Contraceptive Technology and Reproductive Health Series: Home Page Contraceptive Technology and Reproductive Health Series Back to FHI Website
Sexually Transmitted Diseases
Introduction Contents Post-Test References Go To Presenter Info


Section 1
Section 2
Section 3

- Topics
- Introduction
- Objectives
- Approaches
- Laboratory
- Clinical
- Syndromic
- Syndromic
- Strengths
- Weaknesses
- Accuracy
- Genital Ulcer
- Algorithm
- Urethral
- Algorithm
- Vaginal
- Vaginitis
- Cervicitis
- Algorithms
- Algorithms
- Algorithms
- Abdominal
- Algorithm
- Algorithm
- Other Issues
- Treatment
- Screening
- The Four Cs
- Resources
> HIV Testing
- Vaccination
- Preliminary
- Summary


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Section 3 - STD Management

HIV Testing and Counseling

  • HIV infection status important to know

  • Antibody test can determine HIV status

  • Counseling can help change behavior

Source: Coates et al, 1998.
Slide 78

Laboratory tests for diagnosis of STDs are not available in many settings. However, having access to HIV testing is very important. By knowing one’s HIV infection status, a person can take precautions not to transmit this fatal infection to others.

There is often a long incubation period between being infected with HIV and developing symptoms of AIDS. Even when symptoms of AIDS are present, a person may not know if the symptoms are HIV-related. Therefore, testing is necessary to be sure if a person is HIV-infected.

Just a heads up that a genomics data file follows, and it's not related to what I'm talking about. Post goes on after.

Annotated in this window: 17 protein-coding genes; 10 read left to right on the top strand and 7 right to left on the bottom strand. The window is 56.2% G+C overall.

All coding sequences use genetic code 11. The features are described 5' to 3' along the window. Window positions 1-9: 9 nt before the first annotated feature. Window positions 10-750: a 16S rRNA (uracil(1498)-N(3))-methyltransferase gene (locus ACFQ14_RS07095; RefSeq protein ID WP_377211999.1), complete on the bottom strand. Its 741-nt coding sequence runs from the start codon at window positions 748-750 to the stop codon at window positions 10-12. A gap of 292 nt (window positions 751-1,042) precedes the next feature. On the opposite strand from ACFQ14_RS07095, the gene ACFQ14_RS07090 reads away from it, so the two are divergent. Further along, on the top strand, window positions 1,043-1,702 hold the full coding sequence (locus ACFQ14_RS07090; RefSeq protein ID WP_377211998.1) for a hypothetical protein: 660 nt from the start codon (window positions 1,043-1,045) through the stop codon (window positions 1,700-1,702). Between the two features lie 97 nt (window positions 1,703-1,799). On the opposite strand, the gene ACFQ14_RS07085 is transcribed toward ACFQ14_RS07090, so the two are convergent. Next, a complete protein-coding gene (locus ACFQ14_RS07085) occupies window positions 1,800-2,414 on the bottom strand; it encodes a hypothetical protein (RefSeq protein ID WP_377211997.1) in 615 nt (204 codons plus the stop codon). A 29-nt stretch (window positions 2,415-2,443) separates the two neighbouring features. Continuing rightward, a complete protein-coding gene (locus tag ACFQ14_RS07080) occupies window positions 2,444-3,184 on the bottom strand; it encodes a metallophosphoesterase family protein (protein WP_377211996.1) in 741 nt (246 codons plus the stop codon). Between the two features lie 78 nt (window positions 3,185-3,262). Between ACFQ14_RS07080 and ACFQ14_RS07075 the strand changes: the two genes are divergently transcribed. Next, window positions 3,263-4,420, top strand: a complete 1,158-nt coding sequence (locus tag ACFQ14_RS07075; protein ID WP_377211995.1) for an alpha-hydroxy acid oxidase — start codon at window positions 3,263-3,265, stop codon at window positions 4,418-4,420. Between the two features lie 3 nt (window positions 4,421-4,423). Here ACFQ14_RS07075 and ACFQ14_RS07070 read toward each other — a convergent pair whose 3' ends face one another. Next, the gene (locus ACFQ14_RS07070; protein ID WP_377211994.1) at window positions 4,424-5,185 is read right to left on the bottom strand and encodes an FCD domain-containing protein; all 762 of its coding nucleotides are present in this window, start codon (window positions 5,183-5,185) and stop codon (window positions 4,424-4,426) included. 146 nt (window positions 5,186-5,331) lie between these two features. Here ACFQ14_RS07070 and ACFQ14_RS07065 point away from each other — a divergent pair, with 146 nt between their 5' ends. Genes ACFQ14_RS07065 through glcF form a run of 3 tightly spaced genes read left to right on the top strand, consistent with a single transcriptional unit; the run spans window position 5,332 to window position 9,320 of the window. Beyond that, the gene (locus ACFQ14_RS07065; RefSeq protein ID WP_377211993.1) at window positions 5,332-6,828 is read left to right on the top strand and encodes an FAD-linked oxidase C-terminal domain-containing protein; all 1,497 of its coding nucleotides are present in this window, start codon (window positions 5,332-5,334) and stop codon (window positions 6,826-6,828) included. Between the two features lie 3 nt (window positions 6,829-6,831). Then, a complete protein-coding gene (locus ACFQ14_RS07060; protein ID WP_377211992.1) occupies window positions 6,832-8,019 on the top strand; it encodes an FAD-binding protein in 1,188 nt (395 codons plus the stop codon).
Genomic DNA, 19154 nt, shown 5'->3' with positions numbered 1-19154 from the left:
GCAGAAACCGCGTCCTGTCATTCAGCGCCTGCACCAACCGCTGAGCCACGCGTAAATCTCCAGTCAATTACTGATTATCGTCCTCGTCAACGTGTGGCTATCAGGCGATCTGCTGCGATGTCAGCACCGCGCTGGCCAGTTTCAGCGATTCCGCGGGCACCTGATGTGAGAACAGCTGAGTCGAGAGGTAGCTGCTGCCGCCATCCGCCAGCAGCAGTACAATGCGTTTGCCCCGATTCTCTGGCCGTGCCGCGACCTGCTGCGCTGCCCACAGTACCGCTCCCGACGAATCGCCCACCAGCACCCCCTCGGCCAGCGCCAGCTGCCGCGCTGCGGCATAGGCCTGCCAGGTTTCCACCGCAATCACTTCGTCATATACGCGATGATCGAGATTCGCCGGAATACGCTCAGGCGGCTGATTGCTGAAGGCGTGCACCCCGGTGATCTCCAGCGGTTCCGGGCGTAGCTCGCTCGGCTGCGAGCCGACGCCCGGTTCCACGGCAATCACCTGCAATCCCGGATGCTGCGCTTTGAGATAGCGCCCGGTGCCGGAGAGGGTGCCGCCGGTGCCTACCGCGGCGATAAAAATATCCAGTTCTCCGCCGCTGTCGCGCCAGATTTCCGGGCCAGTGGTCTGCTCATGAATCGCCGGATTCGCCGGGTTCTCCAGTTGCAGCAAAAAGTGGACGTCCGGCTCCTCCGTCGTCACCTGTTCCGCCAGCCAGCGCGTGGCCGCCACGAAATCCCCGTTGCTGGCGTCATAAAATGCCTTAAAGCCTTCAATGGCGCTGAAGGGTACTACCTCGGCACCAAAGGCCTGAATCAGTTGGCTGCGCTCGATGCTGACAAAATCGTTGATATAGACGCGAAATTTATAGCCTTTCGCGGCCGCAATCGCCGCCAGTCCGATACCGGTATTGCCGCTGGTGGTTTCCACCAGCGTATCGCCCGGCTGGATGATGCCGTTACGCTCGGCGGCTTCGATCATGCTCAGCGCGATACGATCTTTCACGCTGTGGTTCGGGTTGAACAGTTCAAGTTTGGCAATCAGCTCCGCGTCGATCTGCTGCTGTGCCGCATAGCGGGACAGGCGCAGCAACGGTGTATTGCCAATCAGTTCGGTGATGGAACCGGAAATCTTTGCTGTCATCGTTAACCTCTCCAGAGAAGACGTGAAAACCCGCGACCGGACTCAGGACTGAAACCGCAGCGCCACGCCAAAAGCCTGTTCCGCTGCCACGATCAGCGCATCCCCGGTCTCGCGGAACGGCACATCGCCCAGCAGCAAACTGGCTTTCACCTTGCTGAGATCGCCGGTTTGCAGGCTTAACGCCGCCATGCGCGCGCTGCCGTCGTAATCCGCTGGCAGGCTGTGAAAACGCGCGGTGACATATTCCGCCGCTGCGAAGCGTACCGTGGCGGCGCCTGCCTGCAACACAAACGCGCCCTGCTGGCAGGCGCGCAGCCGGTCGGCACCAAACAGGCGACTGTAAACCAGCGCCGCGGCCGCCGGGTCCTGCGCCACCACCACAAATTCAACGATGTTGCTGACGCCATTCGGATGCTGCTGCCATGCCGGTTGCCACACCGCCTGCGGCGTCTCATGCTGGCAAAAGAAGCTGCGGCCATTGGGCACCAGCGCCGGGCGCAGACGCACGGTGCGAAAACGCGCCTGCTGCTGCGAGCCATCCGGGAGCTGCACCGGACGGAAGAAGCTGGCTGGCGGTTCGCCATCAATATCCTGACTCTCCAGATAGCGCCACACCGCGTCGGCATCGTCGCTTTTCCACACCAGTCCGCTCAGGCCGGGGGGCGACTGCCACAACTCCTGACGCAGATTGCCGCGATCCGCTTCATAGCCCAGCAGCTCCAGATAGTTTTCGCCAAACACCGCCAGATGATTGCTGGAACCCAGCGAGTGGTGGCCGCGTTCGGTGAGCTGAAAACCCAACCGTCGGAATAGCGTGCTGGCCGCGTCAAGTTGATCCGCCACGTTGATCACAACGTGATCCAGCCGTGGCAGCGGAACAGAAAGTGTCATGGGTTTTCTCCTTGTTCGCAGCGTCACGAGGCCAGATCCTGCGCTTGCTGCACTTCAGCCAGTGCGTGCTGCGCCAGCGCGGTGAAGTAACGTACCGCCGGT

HIV testing is usually based on an antibody test from a blood sample. If conducted at least six to eight weeks after exposure, the test generally reveals infection. Researchers are seeking a simple test that can be reliable sooner after infection occurs.

In some areas, offering voluntary testing and counseling for HIV infection has been a sensitive issue because a person known to be infected can experience negative consequences. Even so, these interventions are important. A study involving nearly 4,300 participants in Kenya, Tanzania and Trinidad found that people who received HIV counseling and testing were more likely to change their behavior than those who received only general health information. This was true for both those found to be infected and not infected. The study also found that people who perceive themselves at high risk of HIV infection want to be tested. Women in the study who were found to have HIV were more likely to experience break-up of their marriage or abuse by their partner, so measures to protect these women should be taken.



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